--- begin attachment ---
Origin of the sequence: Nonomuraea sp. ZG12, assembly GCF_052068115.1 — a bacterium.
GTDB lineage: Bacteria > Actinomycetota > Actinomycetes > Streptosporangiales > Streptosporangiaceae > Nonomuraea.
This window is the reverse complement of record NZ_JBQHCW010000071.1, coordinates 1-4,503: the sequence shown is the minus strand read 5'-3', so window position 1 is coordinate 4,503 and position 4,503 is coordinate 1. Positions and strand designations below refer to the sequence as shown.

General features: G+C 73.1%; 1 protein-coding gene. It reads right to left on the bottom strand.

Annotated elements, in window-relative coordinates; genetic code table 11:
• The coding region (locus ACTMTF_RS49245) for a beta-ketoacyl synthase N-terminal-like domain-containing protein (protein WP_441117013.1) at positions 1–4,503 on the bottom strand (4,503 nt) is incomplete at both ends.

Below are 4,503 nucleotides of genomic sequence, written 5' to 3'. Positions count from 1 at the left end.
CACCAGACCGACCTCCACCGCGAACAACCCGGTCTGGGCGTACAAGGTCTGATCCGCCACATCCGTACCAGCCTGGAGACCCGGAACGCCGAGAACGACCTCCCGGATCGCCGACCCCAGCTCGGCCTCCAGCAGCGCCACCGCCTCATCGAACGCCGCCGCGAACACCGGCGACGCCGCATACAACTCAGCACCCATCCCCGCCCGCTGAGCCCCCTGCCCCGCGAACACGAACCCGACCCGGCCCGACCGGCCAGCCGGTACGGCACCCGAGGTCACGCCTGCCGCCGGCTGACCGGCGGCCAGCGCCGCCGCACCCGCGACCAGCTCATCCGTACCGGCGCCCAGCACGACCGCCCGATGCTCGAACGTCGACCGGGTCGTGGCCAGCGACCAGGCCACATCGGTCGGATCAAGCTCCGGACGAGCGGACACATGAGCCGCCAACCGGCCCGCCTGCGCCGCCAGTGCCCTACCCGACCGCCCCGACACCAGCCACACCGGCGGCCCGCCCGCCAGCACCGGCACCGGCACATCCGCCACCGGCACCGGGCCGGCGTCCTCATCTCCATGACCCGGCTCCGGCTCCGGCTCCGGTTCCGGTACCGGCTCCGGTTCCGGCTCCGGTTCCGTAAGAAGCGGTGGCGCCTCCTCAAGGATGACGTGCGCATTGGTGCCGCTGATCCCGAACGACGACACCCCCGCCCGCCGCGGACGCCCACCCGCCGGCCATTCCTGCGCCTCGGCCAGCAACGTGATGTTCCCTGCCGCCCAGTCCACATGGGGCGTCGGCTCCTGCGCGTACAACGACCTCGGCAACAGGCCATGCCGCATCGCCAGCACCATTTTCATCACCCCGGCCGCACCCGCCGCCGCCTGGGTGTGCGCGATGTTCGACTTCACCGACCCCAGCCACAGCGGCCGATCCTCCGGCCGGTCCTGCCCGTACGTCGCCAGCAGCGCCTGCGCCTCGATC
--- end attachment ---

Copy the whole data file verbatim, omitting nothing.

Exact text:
Origin of the sequence: Nonomuraea sp. ZG12, assembly GCF_052068115.1 — a bacterium.
GTDB lineage: Bacteria > Actinomycetota > Actinomycetes > Streptosporangiales > Streptosporangiaceae > Nonomuraea.
This window is the reverse complement of record NZ_JBQHCW010000071.1, coordinates 1-4,503: the sequence shown is the minus strand read 5'-3', so window position 1 is coordinate 4,503 and position 4,503 is coordinate 1. Positions and strand designations below refer to the sequence as shown.

General features: G+C 73.1%; 1 protein-coding gene. It reads right to left on the bottom strand.

Annotated elements, in window-relative coordinates; genetic code table 11:
• The coding region (locus ACTMTF_RS49245) for a beta-ketoacyl synthase N-terminal-like domain-containing protein (protein WP_441117013.1) at positions 1–4,503 on the bottom strand (4,503 nt) is incomplete at both ends.

Below are 4,503 nucleotides of genomic sequence, written 5' to 3'. Positions count from 1 at the left end.
CACCAGACCGACCTCCACCGCGAACAACCCGGTCTGGGCGTACAAGGTCTGATCCGCCACATCCGTACCAGCCTGGAGACCCGGAACGCCGAGAACGACCTCCCGGATCGCCGACCCCAGCTCGGCCTCCAGCAGCGCCACCGCCTCATCGAACGCCGCCGCGAACACCGGCGACGCCGCATACAACTCAGCACCCATCCCCGCCCGCTGAGCCCCCTGCCCCGCGAACACGAACCCGACCCGGCCCGACCGGCCAGCCGGTACGGCACCCGAGGTCACGCCTGCCGCCGGCTGACCGGCGGCCAGCGCCGCCGCACCCGCGACCAGCTCATCCGTACCGGCGCCCAGCACGACCGCCCGATGCTCGAACGTCGACCGGGTCGTGGCCAGCGACCAGGCCACATCGGTCGGATCAAGCTCCGGACGAGCGGACACATGAGCCGCCAACCGGCCCGCCTGCGCCGCCAGTGCCCTACCCGACCGCCCCGACACCAGCCACACCGGCGGCCCGCCCGCCAGCACCGGCACCGGCACATCCGCCACCGGCACCGGGCCGGCGTCCTCATCTCCATGACCCGGCTCCGGCTCCGGCTCCGGTTCCGGTACCGGCTCCGGTTCCGGCTCCGGTTCCGTAAGAAGCGGTGGCGCCTCCTCAAGGATGACGTGCGCATTGGTGCCGCTGATCCCGAACGACGACACCCCCGCCCGCCGCGGACGCCCACCCGCCGGCCATTCCTGCGCCTCGGCCAGCAACGTGATGTTCCCTGCCGCCCAGTCCACATGGGGCGTCGGCTCCTGCGCGTACAACGACCTCGGCAACAGGCCATGCCGCATCGCCAGCACCATTTTCATCACCCCGGCCGCACCCGCCGCCGCCTGGGTGTGCGCGATGTTCGACTTCACCGACCCCAGCCACAGCGGCCGATCCTCCGGCCGGTCCTGCCCGTACGTCGCCAGCAGCGCCTGCGCCTCGATC